Rejecting her claim that the university did not articulate its compelling interest with sufficient clarity because it has failed to state more precisely what level of minority enrollment would constitute a “critical mass,” the Court explained that the compelling interest that justifies consideration of race in college admissions is not an interest in enrolling a certain number of minority students, but an interest in obtaining “the educational benefits that flow from student body diversity.” Given that the university is prohibited from seeking a particular number or quota of minority students, it cannot be faulted for failing to specify the particular level of minority enrollment at which it believes the educational benefits of diversity will be obtained.
Still, asserting an interest in the educational benefits of diversity writ large is insufficient, the Court cautioned. A university’s goals cannot be elusory or amorphous; rather, they must be sufficiently measurable to permit judicial scrutiny of the policies adopted to reach them.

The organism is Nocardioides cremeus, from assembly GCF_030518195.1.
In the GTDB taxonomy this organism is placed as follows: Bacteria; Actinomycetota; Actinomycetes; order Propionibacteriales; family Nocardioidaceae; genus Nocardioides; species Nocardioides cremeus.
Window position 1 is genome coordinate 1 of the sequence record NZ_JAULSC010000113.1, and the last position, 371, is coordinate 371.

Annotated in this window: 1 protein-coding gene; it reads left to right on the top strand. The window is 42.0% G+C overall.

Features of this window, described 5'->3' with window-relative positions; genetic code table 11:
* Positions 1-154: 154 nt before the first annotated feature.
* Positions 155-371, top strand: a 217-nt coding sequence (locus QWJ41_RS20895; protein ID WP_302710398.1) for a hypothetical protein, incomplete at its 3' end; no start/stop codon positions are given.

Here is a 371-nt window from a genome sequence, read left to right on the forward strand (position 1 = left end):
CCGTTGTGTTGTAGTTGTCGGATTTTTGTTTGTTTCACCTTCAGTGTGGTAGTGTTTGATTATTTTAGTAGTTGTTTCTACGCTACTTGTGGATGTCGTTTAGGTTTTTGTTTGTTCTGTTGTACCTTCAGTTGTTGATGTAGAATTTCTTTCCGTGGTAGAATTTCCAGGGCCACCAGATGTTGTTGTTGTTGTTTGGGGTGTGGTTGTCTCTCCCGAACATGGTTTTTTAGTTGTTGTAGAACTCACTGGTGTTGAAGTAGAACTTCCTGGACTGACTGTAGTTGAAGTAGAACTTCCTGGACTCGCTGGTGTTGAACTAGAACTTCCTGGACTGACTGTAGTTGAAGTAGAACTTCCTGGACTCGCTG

In this case, UT Austin articulated concrete and precise goals— including ending stereotypes, promoting “cross-racial understanding,” preparing students for “an increasingly diverse workforce and society,” and cultivating leaders with “legitimacy in the eyes of the citizenry”—
that mirror the compelling interest the Court has approved in prior cases. Moreover, the university gave a “reasoned, principled explanation” for its decision in a 39-page proposal written after a year-long study revealed that its race-neutral policies and programs did not meet its goals.
The Court was also disagreed with Fisher’s assertion that UT Austin need not consider race because it had already “achieved critical mass” by 2003 under the Top Ten Percent Plan and race-neutral holistic review. The university studied and deliberated for months, concluding that race-neutral programs had not achieved the university’s diversity goals, a conclusion supported by significant statistical and anecdotal evidence.